Classical: When Barbie met Beethoven

Want to introduce your child to the classics? Then maybe the queen of the toy store can help. Lynne Walker reports
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The Independent Culture

She's a successful businesswoman, a member of a rock band and a women's world cup soccer player. As if that wasn't enough, the anatomically improbable, plastic queen of the toy stores has a new mission. She's out to introduce classical music to a young generation of fans, aged three upwards, in a touring concert programme called Barbie at the Symphony.

I'm sitting amid a sea of pink in Glasgow's Royal Concert Hall, wishing that I too had some fuschia pop-up wings. A lot of children, mainly little girls, are chattering excitedly about their idol, probably unaware that they are there to "learn about classical music" the Barbie way. By the way, that's 15 a head (no concessions) for an hour's music.

On to the platform comes the ponytailed American conductor Arnie Roth, who has put together the Barbie at the Symphony compilation. The orchestra, led by a reassuringly un-Barbie-like female, begins rather sleepily with part of Tchaikovsky's The Nutcracker. The ballet about Clara's Christmas encounter with a nutcracker doll formed the basis of the first computer-animated film in the "Princess" series, launched by the American toy giant and Barbie creators, Mattel, in 2000.

"It was the perfect choice," explains Roth when I speak to him before the concert, "since the music is both well known and associated with a familiar plot. In adapting it to make Barbie play the lead, we remained pretty true to the classic story." Not all the films have been so faithful, however. Barbie of Swan Lake has Barbie/Odette as the daughter of a baker led to the woods by a unicorn where she is trapped and turned into a swan by the evil sorcerer.

The ballet sequences from these films, along with Barbie as Rapunzel, Barbie in the Twelve Dancing Princesses, Barbie as the Princess and the Pauper and Barbie and the Magic of Pegasus, are well animated, computerised and mapped from the movements of principals from New York City Ballet. As far as the tutu and pointe shoes brigade go, it's all very polished. But as a live symphonic concert in terms of engaging a young audience and making classical music and the instruments that play it exciting and irresistible it is lacklustre and without focus. As 10-year-old Micaela and her eight-year-old sister Cosima put it to me, the afternoon achieves that rare combination of being both "cheesy" and "weird".

Barbie herself strings together the various scenes in a series of specially animated sequences. These, however, are disjointed and abrupt, as if fitting the concert presentation into her busy schedule was one animated move too many. In the first link, she's about to address a Geneva conference on climate change but manages a word of welcome before handing us over to "Maestro" Roth. A few minutes later she's painting in a garden in Monet's garden at Giverny, then fitting in another quick gobbet from a figure-skating competition in Montreal, and shortly afterwards squeezing us in before appearing with her band in Tokyo. All the while Roth interacts with her in a stilted kind of way, sounding, perhaps not surprisingly, unanimated.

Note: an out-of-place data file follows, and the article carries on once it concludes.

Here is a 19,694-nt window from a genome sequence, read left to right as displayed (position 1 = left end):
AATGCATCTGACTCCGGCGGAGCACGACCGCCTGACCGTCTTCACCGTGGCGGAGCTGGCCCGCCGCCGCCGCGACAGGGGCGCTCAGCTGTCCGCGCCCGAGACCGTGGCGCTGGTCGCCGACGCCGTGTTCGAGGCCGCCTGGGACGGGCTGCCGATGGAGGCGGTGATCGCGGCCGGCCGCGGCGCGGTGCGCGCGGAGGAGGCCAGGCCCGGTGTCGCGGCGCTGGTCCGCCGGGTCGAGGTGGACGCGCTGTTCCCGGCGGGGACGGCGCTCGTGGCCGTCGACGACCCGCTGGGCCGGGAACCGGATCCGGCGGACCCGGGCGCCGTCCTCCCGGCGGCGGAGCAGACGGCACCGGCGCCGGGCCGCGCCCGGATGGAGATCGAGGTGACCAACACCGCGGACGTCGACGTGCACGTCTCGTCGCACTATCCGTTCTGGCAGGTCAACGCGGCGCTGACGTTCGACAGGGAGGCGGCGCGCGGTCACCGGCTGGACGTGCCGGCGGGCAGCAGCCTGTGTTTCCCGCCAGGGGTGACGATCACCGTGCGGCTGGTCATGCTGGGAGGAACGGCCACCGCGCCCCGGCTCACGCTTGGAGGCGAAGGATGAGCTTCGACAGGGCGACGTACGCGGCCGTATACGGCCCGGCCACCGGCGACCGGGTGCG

Even the "Princess" films that aren't based on classical ballet borrow from classical music: parts of Dvorak's New World Symphony in Rapunzel, Mendelssohn's Italian Symphony in Twelve Dancing Princesses and Beethoven's Pastoral Symphony in Pegasus. But adapted to synchronise with the animated action, tempi slowed, a bar missed here and there, and, worst of all, with additional music by Roth randomly inserted, it just sounds wrong. And the three anodyne songs from The Prince and the Pauper have nothing whatsoever to do with the classical canon.

While the films use the London Symphony Orchestra, the live concerts around the UK feature orchestras who sound as if they've seen neither the music nor each other before. Not only under the leadership of five-year-old Melanie, Roth's "new special friend", who's been encouraged to "keep a tempo" while brandishing a baton with a star on the end, did the orchestra sound scrappy.

Roth does his best in a sanitised sort of way when not kowtowing to Barbie, that is reading the bland introductions to the music and a snippet about the life of each composer from an autocue. Maps showing their birthplaces along with pictures flash up on the screen a coloured painting for Mendelssohn, but mere black and white images for Tchaikovsky and Beethoven.

After the interval, Roth briefly introduces the sections of the orchestra. There's little chance to identify the sound each instrument makes in just a snatch of The Nutcracker, however. More illustrations appear overhead but unfortunately the image of the oboe is of an oboe d'amore, while the pictures of percussion, piano and harp pop up in a different order from that read out by Roth.

For concert promoters, this pre-packaged pops concert from Mattel might seem like a smart way to attract a young audience into the concert hall. But I'd stick to the DVD of the Barbie films, each of which has a behind-the-scenes section offering a glimpse of life in the arts. One such clip, Playing with Passion, is a short documentary about Nicola Benedetti, the expressive violin soloist in Swan Lake. These educational strands demonstrate, says Roth, the "commitment, focus and also empowerment" of girls. It's ironic, then, that those very elements along with the passion are missing from Barbie at the Symphony.

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